/ 21 April 2017

City doing its best to provide homes for Capetonians — De Lille

Cape Town mayor Patricia De Lille.
Cape Town mayor Patricia De Lille.

It is severely disappointing that, in the article “Cape Town denies its people a place to call their home” (April 13), after a 90-minute interview and 2 000-word input, our view was reduced to two quotes carefully selected to portray the City of Cape Town as uncaring and out of touch.

It is no secret that there is a housing crisis in Cape Town — and all other cities in South Africa. This follows urbanisation trends the world over. In the last census we saw a 30% increase in population. This has not been matched by an increase in funds for people who qualify for housing from government, intensifying the impact of the apartheid spatial planning legacy.

Despite these challenges, we have sought practical solutions.

Last year, the city set up the Transport and Urban Development Authority Cape Town by combining the functions of transport, urban development and elements of human settlements into one directorate, with the sole aim of reversing the effects of apartheid spatial planning.

This directorate is responsible for implementing our Transit-Orientated Development Strategic Framework, which aims to build a more connected, integrated and inclusive city where residents will have greater access to transport, residential and economic opportunities. The city has identified five projects — in Bellville, Philippi East, Athlone, Paardevlei and the Cape Town central business district — where we will either invest in the improvement of existing public transport infrastructure or provide new infrastructure to ignite urban renewal, economic growth and job creation.

The Foreshore Freeway Project in the city centre consists of six hectares of land that we will release on two conditions: that the proposed development relieves congestion and that it includes affordable housing.

Another example is that the city has social housing developments planned for Salt River and Woodstock at six different locations; an estimated 3 000 families will benefit. These opportunities are intended for residents with income levels of R1 500 to R7 500 a month.

One would think this is important contextual information for a story in which Salt River and Woodstock feature prominently. We are building housing opportunities in these areas, but that does not mean the Bromwell residents automatically qualify for assistance. Outrage and media coverage do not warrant special treatment.

Their court eviction order stated that this was a private eviction, and the city had no obligation to provide alternative accommodation.

We have argued that the Bromwell residents are not entitled to temporary emergency housing at a location of their choice — that being in Salt River or Woodstock. Blue Moonlight, a case I am aware of, stipulates that emergency accommodation must be provided but not that the affected residents choose the location. The city simply does not have temporary emergency housing available in these areas for this purpose.

As the government for all people in Cape Town, it is incumbent upon us to ensure parity and fairness in the provision of housing assistance to those who qualify and are on our housing needs database. It would be unfair to allow some people to jump the queue.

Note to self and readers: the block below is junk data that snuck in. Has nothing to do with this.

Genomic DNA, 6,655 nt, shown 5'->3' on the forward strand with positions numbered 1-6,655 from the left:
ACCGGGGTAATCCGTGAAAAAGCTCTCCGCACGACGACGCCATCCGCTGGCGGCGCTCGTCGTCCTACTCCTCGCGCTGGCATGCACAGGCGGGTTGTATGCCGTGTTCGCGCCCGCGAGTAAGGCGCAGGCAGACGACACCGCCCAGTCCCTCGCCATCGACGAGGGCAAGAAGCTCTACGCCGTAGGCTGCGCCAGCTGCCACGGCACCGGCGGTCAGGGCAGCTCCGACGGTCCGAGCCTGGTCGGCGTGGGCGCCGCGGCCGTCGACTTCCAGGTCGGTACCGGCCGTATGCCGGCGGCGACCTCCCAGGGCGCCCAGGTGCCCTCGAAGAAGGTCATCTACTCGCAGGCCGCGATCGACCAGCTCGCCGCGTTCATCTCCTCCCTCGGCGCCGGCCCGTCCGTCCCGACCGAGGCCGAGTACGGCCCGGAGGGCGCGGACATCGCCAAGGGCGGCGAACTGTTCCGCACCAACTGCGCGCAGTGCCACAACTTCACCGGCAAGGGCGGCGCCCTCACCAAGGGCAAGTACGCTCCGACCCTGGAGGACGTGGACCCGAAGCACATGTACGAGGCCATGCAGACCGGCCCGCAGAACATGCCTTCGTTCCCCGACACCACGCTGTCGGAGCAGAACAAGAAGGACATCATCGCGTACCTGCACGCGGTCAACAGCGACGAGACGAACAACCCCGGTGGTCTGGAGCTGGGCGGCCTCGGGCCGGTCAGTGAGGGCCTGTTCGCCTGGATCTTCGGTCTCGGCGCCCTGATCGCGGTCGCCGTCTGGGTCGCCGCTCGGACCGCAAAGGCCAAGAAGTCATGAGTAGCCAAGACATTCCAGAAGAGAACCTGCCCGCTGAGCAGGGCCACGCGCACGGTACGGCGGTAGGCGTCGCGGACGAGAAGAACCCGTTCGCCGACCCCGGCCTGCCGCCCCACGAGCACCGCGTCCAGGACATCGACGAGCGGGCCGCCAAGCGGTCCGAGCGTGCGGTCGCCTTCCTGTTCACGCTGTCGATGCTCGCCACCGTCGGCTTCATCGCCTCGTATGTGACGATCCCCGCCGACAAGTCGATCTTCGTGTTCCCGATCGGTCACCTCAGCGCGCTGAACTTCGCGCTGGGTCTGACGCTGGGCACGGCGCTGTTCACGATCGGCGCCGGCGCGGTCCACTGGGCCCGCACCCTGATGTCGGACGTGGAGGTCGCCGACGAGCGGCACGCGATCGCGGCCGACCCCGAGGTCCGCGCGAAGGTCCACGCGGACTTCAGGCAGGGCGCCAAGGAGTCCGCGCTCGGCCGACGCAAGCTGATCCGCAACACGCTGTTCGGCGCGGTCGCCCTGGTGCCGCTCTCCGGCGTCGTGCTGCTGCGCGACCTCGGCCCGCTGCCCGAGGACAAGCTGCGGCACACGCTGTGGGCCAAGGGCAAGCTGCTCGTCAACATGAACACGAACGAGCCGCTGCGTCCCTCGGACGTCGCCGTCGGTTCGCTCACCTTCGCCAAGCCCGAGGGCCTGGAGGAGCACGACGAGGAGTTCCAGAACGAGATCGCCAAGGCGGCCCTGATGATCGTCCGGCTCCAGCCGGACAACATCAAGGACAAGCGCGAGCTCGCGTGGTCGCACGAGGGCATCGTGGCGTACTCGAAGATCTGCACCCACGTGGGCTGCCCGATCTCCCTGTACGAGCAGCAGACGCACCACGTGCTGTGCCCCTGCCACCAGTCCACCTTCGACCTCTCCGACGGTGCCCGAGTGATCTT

We cannot support a discriminatory approach to housing provision. Allowing choice of locations will disadvantage those waiting on our housing list.

Wolwerivier was also developed in response to an emergency. The beneficiaries were mostly relocated from landfill sites and the city wanted to improve their living conditions. They had no access to services and were in immediate danger caused by a health hazard. They now have one-to-one services and previously did not have access to electricity. Each unit has a built-in toilet and shower with full waterborne services.

Wolwerivier was determined to be suitable because it is in the fast-growing West Coast corridor, which will see the expansion of future opportunities. It is being developed with the intention of being upgraded on an incremental basis to enable the long-term possibility of land transfer to beneficiaries, should they not have taken up an alternative housing opportunity. This project, with a cost of about R50-million, will house 500 families at most.

I personally met the Blikkiesdorp Joint Committee last year to find a solution for the people there. Only 20% of the original residents are still there, the rest having been provided with alternative accommodation. City officials are working on plans for two pieces of land for qualified beneficiaries from Blikkiesdorp, Freedom Farm and Malawi Camp. Residents were employed to conduct a survey of the people in the area. Blikkiesdorp residents will elect and establish a project steering committee, and we will plan together.

All this information was provided to the Mail & Guardian, but the truth was a casualty at the altar of an angle designed to create the impression that the City of Cape Town does not care.

We have no interest in depriving people of homes or perpetuating apartheid spatial planning. I fought in the struggle against apartheid. We have a constitutional obligation to the poor, which we do not shy away from. We have made huge changes to our delivery methods and every day we work with hundreds of communities who are working with us to create progress.

The 66.6% of votes we received in the 2016 local government elections testifies that the majority of residents are happy to work with us in maintaining and improving our status as the best-run city in South Africa.

Patricia de Lille is the executive mayor of the City of Cape Town